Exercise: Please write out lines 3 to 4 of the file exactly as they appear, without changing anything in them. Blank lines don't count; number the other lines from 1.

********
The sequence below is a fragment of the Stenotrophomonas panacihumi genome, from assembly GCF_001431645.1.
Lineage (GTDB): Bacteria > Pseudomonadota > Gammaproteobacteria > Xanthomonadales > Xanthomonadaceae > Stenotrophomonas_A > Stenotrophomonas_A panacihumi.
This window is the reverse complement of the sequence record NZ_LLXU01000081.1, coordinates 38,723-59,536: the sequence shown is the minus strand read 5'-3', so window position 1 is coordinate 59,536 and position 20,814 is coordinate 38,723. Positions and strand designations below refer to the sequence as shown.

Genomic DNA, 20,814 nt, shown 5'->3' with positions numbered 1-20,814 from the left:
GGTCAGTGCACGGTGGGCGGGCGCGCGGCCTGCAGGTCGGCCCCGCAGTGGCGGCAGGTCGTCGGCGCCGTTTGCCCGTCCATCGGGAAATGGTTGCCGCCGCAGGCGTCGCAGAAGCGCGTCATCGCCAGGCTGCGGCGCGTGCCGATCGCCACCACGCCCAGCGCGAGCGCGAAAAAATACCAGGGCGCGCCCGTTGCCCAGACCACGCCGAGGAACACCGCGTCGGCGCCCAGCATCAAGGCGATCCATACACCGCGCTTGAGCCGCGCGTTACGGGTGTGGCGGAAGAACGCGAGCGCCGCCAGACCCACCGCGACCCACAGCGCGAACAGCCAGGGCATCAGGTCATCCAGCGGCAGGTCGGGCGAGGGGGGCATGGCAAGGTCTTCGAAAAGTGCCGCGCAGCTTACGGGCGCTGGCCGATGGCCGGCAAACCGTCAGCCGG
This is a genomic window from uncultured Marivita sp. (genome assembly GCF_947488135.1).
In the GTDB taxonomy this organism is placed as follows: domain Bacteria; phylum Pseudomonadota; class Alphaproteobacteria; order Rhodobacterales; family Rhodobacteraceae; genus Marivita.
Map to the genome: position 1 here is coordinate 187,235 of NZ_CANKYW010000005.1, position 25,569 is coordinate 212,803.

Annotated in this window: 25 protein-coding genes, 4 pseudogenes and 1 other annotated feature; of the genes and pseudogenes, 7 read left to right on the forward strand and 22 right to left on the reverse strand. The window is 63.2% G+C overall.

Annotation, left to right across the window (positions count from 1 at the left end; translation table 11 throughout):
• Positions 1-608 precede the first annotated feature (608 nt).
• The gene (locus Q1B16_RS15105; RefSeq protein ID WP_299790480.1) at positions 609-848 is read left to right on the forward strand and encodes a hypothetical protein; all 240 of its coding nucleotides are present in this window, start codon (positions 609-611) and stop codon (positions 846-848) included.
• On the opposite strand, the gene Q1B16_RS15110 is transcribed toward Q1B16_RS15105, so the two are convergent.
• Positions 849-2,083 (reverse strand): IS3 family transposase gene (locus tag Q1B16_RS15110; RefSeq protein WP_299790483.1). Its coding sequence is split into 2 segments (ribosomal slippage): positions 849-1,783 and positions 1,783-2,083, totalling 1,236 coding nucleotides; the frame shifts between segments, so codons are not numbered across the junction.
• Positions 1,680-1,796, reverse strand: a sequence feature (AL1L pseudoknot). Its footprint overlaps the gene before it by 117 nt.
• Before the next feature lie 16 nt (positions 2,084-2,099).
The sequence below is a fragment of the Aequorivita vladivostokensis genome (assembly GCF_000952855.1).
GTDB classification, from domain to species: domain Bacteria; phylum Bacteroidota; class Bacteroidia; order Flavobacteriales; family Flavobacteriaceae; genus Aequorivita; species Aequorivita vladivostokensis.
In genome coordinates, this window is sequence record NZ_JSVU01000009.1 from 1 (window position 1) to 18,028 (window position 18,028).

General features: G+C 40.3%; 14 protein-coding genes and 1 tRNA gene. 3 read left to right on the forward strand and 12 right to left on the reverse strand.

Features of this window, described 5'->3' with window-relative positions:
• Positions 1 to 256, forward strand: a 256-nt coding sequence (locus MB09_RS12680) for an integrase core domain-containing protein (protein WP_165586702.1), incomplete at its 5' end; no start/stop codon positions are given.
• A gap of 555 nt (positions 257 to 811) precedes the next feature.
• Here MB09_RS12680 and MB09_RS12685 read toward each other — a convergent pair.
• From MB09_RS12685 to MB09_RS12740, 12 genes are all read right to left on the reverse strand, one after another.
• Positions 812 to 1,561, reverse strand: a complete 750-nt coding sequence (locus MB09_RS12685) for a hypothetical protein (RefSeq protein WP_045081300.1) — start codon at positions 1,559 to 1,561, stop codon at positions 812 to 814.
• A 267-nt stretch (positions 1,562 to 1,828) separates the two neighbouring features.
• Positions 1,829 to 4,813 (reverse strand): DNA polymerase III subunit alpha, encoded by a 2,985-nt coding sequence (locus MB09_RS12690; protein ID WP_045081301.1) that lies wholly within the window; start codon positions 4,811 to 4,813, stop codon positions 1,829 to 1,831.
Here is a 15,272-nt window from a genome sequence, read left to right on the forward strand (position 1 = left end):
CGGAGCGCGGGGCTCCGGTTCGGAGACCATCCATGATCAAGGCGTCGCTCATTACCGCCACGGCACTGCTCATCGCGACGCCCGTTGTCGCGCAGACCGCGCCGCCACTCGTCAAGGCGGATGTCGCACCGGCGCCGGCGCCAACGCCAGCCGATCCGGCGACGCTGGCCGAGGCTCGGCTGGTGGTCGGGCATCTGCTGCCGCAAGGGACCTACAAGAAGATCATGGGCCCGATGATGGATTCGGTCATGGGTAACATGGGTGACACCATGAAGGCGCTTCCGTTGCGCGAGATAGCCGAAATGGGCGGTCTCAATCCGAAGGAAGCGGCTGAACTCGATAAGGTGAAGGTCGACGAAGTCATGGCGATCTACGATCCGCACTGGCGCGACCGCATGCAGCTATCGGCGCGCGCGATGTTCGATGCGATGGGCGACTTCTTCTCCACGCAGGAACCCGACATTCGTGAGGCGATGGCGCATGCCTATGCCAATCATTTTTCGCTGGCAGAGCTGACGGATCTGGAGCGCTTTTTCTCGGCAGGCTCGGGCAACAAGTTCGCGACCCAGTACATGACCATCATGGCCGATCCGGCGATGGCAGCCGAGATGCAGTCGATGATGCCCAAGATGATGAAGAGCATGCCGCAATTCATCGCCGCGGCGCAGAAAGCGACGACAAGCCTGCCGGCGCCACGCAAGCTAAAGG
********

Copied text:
This window is the reverse complement of the sequence record NZ_LLXU01000081.1, coordinates 38,723-59,536: the sequence shown is the minus strand read 5'-3', so window position 1 is coordinate 59,536 and position 20,814 is coordinate 38,723. Positions and strand designations below refer to the sequence as shown.

Genomic DNA, 20,814 nt, shown 5'->3' with positions numbered 1-20,814 from the left: